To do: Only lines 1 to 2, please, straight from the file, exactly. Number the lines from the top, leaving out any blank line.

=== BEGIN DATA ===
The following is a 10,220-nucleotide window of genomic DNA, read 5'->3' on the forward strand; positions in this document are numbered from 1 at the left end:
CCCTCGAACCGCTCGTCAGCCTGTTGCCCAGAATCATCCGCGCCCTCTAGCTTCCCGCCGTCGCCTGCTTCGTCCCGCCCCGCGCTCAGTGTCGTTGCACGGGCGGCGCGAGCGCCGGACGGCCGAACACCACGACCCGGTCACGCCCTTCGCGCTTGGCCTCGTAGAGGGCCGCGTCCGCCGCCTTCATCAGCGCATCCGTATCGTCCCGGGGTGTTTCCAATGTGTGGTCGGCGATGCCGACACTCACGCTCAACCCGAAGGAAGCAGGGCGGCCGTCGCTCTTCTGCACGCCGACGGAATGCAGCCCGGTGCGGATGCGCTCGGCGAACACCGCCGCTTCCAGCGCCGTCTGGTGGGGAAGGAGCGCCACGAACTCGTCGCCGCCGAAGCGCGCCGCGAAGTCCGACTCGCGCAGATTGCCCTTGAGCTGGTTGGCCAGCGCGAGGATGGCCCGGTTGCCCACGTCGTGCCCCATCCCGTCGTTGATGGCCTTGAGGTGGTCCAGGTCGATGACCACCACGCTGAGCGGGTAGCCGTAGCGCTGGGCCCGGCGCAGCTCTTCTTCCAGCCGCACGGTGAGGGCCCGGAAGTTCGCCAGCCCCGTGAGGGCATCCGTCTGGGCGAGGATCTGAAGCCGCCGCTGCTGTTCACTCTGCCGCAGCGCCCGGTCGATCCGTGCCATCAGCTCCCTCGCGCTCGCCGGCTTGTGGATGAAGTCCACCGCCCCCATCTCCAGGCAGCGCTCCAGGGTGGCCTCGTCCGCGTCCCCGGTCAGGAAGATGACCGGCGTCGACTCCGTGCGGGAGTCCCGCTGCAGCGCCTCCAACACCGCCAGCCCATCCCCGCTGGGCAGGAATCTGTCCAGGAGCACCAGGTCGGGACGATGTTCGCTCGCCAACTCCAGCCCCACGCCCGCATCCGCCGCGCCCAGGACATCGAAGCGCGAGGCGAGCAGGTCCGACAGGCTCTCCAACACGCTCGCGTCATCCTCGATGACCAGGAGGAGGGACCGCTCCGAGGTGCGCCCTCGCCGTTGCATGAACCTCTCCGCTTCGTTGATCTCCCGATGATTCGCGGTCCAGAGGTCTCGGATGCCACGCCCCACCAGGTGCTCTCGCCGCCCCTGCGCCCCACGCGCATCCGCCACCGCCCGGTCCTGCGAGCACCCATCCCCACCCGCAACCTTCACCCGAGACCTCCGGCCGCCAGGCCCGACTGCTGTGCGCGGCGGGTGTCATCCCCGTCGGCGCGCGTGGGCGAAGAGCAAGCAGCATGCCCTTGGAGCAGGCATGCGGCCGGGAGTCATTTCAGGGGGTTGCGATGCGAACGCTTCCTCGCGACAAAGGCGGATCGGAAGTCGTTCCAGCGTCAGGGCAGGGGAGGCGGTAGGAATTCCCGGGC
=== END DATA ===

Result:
The following is a 10,220-nucleotide window of genomic DNA, read 5'->3' on the forward strand; positions in this document are numbered from 1 at the left end:
CCCTCGAACCGCTCGTCAGCCTGTTGCCCAGAATCATCCGCGCCCTCTAGCTTCCCGCCGTCGCCTGCTTCGTCCCGCCCCGCGCTCAGTGTCGTTGCACGGGCGGCGCGAGCGCCGGACGGCCGAACACCACGACCCGGTCACGCCCTTCGCGCTTGGCCTCGTAGAGGGCCGCGTCCGCCGCCTTCATCAGCGCATCCGTATCGTCCCGGGGTGTTTCCAATGTGTGGTCGGCGATGCCGACACTCACGCTCAACCCGAAGGAAGCAGGGCGGCCGTCGCTCTTCTGCACGCCGACGGAATGCAGCCCGGTGCGGATGCGCTCGGCGAACACCGCCGCTTCCAGCGCCGTCTGGTGGGGAAGGAGCGCCACGAACTCGTCGCCGCCGAAGCGCGCCGCGAAGTCCGACTCGCGCAGATTGCCCTTGAGCTGGTTGGCCAGCGCGAGGATGGCCCGGTTGCCCACGTCGTGCCCCATCCCGTCGTTGATGGCCTTGAGGTGGTCCAGGTCGATGACCACCACGCTGAGCGGGTAGCCGTAGCGCTGGGCCCGGCGCAGCTCTTCTTCCAGCCGCACGGTGAGGGCCCGGAAGTTCGCCAGCCCCGTGAGGGCATCCGTCTGGGCGAGGATCTGAAGCCGCCGCTGCTGTTCACTCTGCCGCAGCGCCCGGTCGATCCGTGCCATCAGCTCCCTCGCGCTCGCCGGCTTGTGGATGAAGTCCACCGCCCCCATCTCCAGGCAGCGCTCCAGGGTGGCCTCGTCCGCGTCCCCGGTCAGGAAGATGACCGGCGTCGACTCCGTGCGGGAGTCCCGCTGCAGCGCCTCCAACACCGCCAGCCCATCCCCGCTGGGCAGGAATCTGTCCAGGAGCACCAGGTCGGGACGATGTTCGCTCGCCAACTCCAGCCCCACGCCCGCATCCGCCGCGCCCAGGACATCGAAGCGCGAGGCGAGCAGGTCCGACAGGCTCTCCAACACGCTCGCGTCATCCTCGATGACCAGGAGGAGGGACCGCTCCGAGGTGCGCCCTCGCCGTTGCATGAACCTCTCCGCTTCGTTGATCTCCCGATGATTCGCGGTCCAGAGGTCTCGGATGCCACGCCCCACCAGGTGCTCTCGCCGCCCCTGCGCCCCACGCGCATCCGCCACCGCCCGGTCCTGCGAGCACCCATCCCCACCCGCAACCTTCACCCGAGACCTCCGGCCGCCAGGCCCGACTGCTGTGCGCGGCGGGTGTCATCCCCGTCGGCGCGCGTGGGCGAAGAGCAAGCAGCATGCCCTTGGAGCAGGCATGCGGCCGGGAGTCATTTCAGGGGGTTGCGATGCGAACGCTTCCTCGCGACAAAGGCGGATCGGAAGTCGTTCCAGCGTCAGGGCAGGGGAGGCGGTAGGAATTCCCGGGC